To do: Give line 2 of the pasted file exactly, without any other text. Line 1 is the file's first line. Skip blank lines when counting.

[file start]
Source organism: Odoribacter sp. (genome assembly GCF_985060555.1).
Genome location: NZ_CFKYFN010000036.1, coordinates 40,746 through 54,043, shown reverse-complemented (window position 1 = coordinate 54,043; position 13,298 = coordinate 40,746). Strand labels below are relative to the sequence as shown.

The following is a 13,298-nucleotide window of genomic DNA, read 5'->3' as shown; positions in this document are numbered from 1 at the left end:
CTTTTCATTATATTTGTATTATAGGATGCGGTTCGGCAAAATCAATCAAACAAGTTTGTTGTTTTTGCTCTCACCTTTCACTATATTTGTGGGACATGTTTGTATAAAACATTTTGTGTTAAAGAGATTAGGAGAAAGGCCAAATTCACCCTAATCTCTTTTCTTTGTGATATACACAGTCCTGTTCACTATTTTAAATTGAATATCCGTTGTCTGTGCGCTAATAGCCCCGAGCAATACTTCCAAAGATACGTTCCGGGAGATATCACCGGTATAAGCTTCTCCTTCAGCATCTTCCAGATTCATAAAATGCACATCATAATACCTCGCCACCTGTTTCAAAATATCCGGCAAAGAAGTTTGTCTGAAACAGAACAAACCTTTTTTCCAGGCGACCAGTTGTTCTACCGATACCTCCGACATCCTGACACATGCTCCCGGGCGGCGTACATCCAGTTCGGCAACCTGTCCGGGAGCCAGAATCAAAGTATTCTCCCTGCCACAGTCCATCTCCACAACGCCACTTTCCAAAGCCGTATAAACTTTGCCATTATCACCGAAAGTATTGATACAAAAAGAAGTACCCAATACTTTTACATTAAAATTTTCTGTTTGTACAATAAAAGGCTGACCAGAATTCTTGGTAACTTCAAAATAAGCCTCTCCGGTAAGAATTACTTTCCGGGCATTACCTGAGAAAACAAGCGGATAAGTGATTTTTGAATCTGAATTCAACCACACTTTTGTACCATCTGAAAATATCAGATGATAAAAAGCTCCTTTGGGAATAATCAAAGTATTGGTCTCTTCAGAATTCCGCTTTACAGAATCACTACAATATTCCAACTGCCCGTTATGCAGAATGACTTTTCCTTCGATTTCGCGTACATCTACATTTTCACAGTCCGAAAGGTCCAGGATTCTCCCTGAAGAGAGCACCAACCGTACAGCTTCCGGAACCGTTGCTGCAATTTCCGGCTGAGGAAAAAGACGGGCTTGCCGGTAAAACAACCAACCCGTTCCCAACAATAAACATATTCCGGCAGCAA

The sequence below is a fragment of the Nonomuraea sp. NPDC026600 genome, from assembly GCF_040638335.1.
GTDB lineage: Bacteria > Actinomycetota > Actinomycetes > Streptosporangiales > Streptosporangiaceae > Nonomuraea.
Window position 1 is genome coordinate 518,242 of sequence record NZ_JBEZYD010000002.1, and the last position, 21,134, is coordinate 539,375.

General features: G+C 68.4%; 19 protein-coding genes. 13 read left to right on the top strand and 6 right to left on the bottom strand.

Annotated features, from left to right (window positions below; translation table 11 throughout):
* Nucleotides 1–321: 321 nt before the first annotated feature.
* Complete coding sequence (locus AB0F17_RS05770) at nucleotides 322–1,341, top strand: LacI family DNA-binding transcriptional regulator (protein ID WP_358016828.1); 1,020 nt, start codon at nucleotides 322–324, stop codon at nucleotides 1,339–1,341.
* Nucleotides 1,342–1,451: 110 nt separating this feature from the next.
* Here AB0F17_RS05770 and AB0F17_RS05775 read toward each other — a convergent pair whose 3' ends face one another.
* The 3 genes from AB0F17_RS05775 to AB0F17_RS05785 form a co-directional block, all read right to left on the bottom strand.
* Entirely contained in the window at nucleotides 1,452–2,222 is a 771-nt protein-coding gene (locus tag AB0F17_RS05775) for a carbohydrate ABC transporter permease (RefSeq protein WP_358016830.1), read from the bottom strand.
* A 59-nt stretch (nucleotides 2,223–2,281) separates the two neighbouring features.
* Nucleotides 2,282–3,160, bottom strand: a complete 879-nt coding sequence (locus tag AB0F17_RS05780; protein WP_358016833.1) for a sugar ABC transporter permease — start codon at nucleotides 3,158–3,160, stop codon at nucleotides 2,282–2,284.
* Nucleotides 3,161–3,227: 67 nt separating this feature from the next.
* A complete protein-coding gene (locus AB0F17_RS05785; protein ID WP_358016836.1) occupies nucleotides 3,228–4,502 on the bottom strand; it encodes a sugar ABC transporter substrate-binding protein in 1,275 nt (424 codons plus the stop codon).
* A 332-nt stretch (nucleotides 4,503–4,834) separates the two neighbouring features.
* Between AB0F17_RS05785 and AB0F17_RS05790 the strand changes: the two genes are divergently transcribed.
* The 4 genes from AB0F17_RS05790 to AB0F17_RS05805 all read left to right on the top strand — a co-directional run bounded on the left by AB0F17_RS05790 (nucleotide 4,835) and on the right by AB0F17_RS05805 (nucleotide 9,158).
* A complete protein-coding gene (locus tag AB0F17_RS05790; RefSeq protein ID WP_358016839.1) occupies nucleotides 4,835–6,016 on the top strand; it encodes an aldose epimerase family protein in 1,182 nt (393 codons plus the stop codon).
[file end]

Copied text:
Genome location: NZ_CFKYFN010000036.1, coordinates 40,746 through 54,043, shown reverse-complemented (window position 1 = coordinate 54,043; position 13,298 = coordinate 40,746). Strand labels below are relative to the sequence as shown.